“This is my favorite day,” Leo said. “It’s exciting to present my results because I was able to find a statistically significant relationship in my study.”
In Leo’s comparison of perceived anxiety to physiological symptoms, she asked 40 respondents whether they experienced sweaty hands, gastrointestinal symptoms, reluctance to leave home, and reluctance to engage when they felt anxiety from difficulties in relationships. Leo found there was a positive correlation between stress in romantic, platonic friendship or family relationships with physiological problems.
Tyler Crill was also interested in stress and anxiety. His question was whether people who exercise or are more physically fit have a higher tolerance for stress. Crill’s results were inconclusive, but he did find a moderate correlation between enjoyment of exercise and how often people exercise. There also was a moderate correlation between people who are stressed at either work, home or school with anxiety also felt in one of the other two arenas.
“So, if you’re stressed in one area, you’re stressed in other areas,” he said.
Self-esteem, emotion and memory
Carlos Gomez also looked into physical fitness, but in relation to self-esteem. His hypothesis was that more physical activity would link to higher self-esteem. Gomez used the Rosenberg Self-Esteem Scale to rate written surveys of study participants. He found no significant correlation in the full study cohort, but did find that the connection between higher self-esteem scores associated with greater physical activity gets stronger as people get older.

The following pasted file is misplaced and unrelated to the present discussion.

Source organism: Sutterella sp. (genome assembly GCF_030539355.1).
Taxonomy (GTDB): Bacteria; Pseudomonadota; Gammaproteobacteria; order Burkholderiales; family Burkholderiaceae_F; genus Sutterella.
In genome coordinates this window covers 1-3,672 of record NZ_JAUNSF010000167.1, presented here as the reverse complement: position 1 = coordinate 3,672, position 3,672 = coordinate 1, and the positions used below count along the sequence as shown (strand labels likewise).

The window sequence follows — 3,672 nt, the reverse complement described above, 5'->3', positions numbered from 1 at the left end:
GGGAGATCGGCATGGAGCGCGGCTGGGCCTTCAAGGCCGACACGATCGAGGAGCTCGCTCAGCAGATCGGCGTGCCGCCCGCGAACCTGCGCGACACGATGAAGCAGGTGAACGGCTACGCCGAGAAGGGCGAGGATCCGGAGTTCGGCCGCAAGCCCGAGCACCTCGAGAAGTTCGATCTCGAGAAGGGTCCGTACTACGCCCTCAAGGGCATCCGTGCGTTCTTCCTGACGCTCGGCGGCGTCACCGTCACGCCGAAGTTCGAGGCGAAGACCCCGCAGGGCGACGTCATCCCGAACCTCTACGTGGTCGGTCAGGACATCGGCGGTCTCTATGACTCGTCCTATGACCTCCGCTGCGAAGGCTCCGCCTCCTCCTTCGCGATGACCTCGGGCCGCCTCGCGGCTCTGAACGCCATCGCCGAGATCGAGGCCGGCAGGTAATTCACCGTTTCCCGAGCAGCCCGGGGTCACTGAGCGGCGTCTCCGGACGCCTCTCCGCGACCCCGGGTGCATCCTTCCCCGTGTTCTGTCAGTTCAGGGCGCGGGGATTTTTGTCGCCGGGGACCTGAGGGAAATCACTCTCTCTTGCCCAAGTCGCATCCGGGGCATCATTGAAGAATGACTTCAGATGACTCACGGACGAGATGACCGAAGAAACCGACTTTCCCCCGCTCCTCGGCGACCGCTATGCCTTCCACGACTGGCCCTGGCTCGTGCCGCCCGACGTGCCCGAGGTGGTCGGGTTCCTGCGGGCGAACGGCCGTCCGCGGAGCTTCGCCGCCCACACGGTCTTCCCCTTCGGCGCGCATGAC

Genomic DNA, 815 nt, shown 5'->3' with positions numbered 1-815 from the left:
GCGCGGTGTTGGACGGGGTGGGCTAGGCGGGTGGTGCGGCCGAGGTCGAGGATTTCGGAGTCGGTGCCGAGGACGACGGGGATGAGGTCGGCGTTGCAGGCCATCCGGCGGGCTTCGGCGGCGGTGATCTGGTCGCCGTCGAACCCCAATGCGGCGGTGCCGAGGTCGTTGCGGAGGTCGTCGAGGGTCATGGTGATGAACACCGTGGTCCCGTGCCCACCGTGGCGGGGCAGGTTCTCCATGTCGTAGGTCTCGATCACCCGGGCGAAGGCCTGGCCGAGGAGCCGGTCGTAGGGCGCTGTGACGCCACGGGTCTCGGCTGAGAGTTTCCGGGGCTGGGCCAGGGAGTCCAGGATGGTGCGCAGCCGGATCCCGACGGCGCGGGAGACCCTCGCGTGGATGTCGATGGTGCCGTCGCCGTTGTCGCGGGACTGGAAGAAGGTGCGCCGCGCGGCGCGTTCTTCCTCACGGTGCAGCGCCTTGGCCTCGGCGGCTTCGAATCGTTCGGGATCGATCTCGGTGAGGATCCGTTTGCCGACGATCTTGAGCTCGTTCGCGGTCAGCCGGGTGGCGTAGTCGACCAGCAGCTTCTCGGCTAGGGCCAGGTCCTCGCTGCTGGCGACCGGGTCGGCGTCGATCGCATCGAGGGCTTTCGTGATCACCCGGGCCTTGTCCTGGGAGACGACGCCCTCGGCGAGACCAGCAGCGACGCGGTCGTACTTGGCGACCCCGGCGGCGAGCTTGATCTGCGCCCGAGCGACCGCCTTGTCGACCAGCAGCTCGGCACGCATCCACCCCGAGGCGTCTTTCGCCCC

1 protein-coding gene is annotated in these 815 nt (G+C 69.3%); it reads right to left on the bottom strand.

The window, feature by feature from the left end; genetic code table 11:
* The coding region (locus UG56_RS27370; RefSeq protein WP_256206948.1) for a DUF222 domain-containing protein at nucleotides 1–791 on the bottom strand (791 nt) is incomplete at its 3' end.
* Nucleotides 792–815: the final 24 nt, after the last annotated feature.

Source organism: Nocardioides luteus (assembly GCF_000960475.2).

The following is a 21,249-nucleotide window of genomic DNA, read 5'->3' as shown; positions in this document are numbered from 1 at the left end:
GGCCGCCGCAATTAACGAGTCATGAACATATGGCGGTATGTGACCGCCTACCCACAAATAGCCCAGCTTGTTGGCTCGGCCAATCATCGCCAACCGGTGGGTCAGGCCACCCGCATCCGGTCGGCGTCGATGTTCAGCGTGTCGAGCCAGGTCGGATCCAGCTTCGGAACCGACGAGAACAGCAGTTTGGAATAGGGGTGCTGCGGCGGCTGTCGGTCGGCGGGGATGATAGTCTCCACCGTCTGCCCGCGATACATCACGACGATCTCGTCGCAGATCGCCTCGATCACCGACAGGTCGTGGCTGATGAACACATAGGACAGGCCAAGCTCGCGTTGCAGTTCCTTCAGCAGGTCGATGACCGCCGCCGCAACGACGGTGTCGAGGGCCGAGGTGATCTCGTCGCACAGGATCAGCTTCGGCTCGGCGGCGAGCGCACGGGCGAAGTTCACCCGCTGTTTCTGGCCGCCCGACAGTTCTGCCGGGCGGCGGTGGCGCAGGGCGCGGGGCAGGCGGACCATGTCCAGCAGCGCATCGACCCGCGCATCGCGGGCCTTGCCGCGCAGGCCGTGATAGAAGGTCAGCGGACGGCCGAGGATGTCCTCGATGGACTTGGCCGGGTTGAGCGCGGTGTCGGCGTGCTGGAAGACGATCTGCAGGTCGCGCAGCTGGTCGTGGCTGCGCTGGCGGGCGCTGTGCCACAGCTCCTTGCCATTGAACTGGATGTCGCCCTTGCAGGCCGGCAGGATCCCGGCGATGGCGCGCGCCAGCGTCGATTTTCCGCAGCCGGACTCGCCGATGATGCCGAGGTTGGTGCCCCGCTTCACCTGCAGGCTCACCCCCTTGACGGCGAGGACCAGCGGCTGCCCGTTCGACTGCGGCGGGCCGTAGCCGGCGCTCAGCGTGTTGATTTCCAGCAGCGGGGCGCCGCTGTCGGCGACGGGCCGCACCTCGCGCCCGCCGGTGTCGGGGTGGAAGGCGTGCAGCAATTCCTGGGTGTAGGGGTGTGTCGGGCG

Aisha Franklin wanted to study a different relationship – the one between memory and music. Her research question was whether studying while listening to music could help a person retain more information about a short or long poem. She found a statistically significant result between classical music and recall.
“People that studied listening to Ludwig van Beethoven’s 'Moonlight Sonata' scored higher on a test about the poem, as opposed to the group who studied in silence,” Franklin said. “Music helps them keep focused, motivated and relaxed.”
Jonathan Luna was also interested in music, but curious about what types of emotions would be elicited by different genres. His participants listened to similarly paced examples of jazz and classical music: Louis Armstrong’s "La Vie En Rose" and Beethoven’s "Piano Sonata #9".
“Most picked sadness for jazz music, and for classical, it was anger and fear,” Luna said. “It might be because more movies, media, use a classical type of music to build up tension to a jump scare.”
Parenting, faith and happiness
Olivia Morrow knew from previous psychological research, such as Diana Baumrind’s 1966 study, that the authoritative parenting style was best for producing the desire for achievement in children. She wanted to see whether students at TMCC showed a positive correlation between this parenting style and the need to excel, as opposed to the three other styles of raising kids; authoritarian, uninvolved and permissive.
“There were no statistically significant results, perhaps because the participants were college students and therefore all were already higher achieving,” Morrow said.
While Morrow sought participants from her college peers, Jeremy Landis polled colleagues at his workplace, employing a 13-question survey about faith and happiness.
“There was a strong significance between faith and how often you attended church with the incidence of happiness,” he said. “Coming out of it, I think other things factor into it. Many people answered that there was a balance of family, friends, money, power, love and other things that contributed to their happiness.”
For more information about the Psychology Program at TMCC, please contact the Social Sciences Department at 775-673-7185.